12. Fiends Reunited tells us he was educated at Northgate Grammar School for Boys. With typical modesty he tells us

    “Became a chartered accountant.

    Set up my own firm in 1985; my partners and I sold it in 2000 and now work from home.

    Also involved over the years as a director in 9 companies, including Trivial Pursuits and 2 dot.coms (both still going), a theatre school, environmental monitoring and others.

    Now working mainly as a company doctor, and writing for the Observer and others. I have written the odd book too.

    I am also heavily involved in campaigning for pension and tax reform from a left wing perspective.

    Lived in London for 22 years but moved to Ely in 2001. Married (2nd time) 1999 – 2 young sons.”

  13. Good grief. Having already parsed the section of the Companies Act to suit his own ends he then doesn’t even construe the bit he’s left with correctly. It’s not a duty to act in good faith. It’s a duty to act in the interests of members and in considering what those interests are do so in good faith. It’s a duty to members, not the world at large (that is framed by other laws).

  14. > That leap from “good faith” to “imposing a cost on others”.

    It’s not very clear what he’s saying. But I took it to be the other way around: ‘X imposes a cost on others, therefore X is not acting in good faith’. More fully: ‘(1) X avoids tax, (2) avoiding tax is imposing a cost on others, (3) imposing a cost on others is anti-social, (4) being anti-social is not acting in good faith, therefore (5) X’s avoidance of taxes is not acting in good faith’.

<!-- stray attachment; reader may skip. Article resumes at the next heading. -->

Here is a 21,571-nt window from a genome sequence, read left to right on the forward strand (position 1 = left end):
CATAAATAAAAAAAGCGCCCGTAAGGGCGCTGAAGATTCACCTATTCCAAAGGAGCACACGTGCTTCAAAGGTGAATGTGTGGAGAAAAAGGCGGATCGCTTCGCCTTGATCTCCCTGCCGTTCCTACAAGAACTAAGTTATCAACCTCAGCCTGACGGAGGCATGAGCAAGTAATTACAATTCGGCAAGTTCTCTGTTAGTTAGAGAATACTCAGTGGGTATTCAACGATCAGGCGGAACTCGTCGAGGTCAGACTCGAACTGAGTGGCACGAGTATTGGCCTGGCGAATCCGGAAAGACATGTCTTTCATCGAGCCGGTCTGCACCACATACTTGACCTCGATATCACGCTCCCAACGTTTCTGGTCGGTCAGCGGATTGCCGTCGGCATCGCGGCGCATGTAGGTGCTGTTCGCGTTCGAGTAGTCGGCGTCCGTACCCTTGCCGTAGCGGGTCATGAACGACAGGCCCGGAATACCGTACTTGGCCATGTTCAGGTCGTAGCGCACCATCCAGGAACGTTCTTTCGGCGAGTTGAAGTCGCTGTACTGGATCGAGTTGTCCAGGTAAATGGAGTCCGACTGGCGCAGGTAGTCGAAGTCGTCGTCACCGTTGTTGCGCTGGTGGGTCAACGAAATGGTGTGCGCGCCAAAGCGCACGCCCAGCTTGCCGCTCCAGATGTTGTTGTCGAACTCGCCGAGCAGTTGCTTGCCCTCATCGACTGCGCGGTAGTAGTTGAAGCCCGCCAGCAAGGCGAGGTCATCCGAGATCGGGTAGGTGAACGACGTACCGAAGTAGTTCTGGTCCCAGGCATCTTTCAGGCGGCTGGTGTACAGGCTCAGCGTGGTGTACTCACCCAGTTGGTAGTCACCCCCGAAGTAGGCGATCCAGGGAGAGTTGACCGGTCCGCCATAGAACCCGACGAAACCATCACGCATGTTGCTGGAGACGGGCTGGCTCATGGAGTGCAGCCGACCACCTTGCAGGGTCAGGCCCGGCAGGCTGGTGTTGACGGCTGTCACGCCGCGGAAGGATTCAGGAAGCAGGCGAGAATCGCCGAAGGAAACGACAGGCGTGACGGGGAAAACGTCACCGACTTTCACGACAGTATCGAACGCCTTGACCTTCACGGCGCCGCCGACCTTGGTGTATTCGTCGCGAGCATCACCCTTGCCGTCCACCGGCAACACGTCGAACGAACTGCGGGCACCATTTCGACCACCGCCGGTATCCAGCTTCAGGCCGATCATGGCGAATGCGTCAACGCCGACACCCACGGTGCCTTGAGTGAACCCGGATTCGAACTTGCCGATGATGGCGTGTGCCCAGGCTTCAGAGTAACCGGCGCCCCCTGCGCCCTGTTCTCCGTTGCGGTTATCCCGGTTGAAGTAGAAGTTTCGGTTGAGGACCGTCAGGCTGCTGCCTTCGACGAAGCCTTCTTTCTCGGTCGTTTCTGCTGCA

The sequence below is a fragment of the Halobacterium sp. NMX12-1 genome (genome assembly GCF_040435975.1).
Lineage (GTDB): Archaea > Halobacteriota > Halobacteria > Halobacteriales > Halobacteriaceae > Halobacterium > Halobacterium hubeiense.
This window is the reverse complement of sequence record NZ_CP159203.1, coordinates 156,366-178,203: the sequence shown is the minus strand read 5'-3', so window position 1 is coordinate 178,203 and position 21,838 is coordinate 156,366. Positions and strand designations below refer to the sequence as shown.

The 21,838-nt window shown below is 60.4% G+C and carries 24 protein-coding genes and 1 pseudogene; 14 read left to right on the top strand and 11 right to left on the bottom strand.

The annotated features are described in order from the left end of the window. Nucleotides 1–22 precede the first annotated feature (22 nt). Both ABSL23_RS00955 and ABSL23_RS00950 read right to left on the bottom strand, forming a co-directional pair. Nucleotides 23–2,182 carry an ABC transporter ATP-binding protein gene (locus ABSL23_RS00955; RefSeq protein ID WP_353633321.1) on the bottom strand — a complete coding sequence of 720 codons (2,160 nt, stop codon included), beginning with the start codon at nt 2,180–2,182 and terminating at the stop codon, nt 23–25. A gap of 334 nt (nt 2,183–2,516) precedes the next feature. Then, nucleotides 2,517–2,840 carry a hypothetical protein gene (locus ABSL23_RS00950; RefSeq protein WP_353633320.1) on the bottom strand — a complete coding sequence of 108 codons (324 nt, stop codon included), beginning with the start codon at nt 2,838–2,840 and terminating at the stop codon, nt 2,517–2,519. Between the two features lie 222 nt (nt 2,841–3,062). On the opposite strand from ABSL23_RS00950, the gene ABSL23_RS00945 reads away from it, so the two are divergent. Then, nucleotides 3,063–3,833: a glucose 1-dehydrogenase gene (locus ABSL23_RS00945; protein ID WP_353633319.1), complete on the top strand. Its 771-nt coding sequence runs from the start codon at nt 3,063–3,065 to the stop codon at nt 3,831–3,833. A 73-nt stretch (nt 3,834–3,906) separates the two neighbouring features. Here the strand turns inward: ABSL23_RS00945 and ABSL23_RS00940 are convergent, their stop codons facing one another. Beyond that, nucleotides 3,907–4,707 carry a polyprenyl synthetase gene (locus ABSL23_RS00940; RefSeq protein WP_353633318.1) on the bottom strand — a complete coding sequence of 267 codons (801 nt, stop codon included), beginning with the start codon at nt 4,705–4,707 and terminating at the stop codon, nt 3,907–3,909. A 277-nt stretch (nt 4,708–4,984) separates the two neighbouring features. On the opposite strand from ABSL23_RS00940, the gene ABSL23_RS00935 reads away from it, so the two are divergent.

As Tim has said, (3) is false. Imposing a cost on others might sometimes be anti-social, but in many cases it is not . (4) is also false (as far as we can tell, given its vagueness). And (2) is dubious — it depends on what is meant.

    Furthermore, the original issue concerned whether the director of the company was acting in good faith when he or she attempted to promote the success of the company, which simply refers to whether the director had a sincere and honest intentions and beliefs that the course of action taken was the best. It doesn’t refer to whether the director was acting in good faith in some more general, and very vague, moral sense. Ritchie has simply tried to use some blather to change the subject.

  15. Glendorran:
    The gall bladder op is minor (I know: I have had it and you are out in no time) but whilst I have some sympathy for the condition (I wouldn’t wish the acute pancreatitis which preceded mine on anyone, including him) I think he is malign rather than merely a buffoon, that his form of leftist stupidity has been over-indulged and that it is time for that to change. Don’t forget that he has charitable funding.

  16. Bloke in Costa Rica

    Any time I see Murphy trying to formulate a syllogism I’m reminded of Johnson’s crack about a dog walking on its hind legs.

  17. I wonder if he will be quite so enthusiastic about the NHS after a stay in hospital? He wouldn’t be the first person I’ve seen have their eyes opened whilst having something else operated on.

  18. Hey, won’t he be under NHS employed doctors and nurses for his op? Rather than the privately employed doctors and nurses you tend to find outside of hospital?

  19. I think you’ll find that, even if they end up pulling his gall bladder out through his eye sockets using a rusty old pair of pliers, and then leave him to recover, smeared in his own faeces, in a stationary cupboard, his public pronouncement on the NHS will be nothing but effusive.